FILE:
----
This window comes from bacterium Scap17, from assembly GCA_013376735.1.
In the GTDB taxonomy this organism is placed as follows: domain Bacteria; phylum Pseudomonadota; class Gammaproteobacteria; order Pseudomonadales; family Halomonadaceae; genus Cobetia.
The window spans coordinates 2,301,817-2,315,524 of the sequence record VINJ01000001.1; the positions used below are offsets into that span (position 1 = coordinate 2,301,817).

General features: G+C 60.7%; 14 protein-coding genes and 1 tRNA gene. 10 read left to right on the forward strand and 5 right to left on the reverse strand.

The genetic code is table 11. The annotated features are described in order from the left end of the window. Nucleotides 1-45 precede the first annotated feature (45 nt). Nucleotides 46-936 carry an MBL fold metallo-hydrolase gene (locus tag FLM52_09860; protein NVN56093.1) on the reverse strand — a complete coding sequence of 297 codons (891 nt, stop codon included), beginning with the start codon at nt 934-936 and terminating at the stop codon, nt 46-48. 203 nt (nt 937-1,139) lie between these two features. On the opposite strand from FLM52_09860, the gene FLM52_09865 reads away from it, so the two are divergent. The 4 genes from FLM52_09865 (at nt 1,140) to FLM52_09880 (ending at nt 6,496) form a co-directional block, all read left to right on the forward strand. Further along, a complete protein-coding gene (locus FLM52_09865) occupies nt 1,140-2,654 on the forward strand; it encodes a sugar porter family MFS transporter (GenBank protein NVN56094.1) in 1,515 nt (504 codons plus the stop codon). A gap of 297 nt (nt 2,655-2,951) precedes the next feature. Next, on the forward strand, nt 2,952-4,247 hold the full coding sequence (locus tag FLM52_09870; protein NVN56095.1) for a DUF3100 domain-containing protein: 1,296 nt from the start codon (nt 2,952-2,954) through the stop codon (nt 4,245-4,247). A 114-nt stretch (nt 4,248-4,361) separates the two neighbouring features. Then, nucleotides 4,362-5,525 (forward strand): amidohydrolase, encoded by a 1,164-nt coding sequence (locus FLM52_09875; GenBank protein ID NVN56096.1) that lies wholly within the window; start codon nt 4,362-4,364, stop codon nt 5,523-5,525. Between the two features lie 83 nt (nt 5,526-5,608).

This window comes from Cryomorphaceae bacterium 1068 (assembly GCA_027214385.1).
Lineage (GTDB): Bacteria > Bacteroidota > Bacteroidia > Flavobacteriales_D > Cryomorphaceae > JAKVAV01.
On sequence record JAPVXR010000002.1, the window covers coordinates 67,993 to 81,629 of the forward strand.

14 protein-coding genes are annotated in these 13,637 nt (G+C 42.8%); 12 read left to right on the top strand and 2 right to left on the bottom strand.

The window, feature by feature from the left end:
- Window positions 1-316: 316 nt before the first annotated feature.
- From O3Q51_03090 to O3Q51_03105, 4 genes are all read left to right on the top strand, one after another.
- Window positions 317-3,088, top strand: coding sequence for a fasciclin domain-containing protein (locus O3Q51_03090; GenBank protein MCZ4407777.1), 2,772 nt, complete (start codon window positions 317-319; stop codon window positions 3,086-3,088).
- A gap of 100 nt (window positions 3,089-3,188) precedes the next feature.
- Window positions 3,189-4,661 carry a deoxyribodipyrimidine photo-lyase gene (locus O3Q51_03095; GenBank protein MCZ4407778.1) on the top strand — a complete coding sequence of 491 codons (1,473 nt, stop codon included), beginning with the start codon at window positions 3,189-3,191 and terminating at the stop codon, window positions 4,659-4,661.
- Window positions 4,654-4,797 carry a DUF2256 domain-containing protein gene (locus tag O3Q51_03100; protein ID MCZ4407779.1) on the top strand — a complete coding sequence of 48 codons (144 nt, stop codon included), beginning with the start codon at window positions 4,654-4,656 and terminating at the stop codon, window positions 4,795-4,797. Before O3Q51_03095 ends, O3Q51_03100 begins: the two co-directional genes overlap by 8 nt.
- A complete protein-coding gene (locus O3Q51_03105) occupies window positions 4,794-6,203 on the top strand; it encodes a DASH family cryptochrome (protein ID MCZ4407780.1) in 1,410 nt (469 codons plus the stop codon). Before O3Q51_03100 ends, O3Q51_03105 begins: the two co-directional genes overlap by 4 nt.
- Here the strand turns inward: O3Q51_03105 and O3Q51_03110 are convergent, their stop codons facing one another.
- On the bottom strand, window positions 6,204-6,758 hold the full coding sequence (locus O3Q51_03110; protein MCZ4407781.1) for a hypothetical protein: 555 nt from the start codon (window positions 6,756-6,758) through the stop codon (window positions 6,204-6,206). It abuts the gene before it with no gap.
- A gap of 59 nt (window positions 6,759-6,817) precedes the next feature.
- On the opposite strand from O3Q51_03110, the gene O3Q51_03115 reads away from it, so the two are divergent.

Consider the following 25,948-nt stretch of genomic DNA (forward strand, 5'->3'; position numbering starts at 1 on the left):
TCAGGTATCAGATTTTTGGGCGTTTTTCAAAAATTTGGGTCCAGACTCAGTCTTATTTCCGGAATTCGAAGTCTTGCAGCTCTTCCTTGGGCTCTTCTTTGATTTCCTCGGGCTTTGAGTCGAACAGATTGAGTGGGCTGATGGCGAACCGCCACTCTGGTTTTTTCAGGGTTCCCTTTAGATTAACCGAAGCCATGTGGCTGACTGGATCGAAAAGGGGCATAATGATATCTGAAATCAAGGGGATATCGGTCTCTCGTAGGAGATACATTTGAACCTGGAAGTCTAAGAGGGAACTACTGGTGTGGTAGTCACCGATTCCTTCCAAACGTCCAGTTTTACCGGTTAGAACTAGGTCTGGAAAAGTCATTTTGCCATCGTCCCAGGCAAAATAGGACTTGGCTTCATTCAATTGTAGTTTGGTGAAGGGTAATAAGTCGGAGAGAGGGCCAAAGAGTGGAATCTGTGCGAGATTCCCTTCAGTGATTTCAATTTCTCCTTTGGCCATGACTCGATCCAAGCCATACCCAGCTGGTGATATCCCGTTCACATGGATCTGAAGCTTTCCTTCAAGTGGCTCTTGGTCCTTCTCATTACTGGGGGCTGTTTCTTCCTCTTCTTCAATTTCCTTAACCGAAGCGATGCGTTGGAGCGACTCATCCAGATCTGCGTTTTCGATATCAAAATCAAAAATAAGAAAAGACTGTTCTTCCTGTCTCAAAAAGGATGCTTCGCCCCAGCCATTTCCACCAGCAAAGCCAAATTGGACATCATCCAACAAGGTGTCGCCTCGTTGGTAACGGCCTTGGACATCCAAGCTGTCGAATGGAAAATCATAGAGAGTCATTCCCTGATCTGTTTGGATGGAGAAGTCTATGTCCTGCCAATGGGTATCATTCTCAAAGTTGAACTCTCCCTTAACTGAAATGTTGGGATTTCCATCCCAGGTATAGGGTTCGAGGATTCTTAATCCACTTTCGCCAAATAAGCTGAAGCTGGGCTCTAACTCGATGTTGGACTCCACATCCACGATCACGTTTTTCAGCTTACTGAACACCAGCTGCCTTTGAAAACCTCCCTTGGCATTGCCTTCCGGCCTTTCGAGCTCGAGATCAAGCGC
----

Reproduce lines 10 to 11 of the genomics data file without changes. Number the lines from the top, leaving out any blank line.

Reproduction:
The window, feature by feature from the left end:
- Window positions 1-316: 316 nt before the first annotated feature.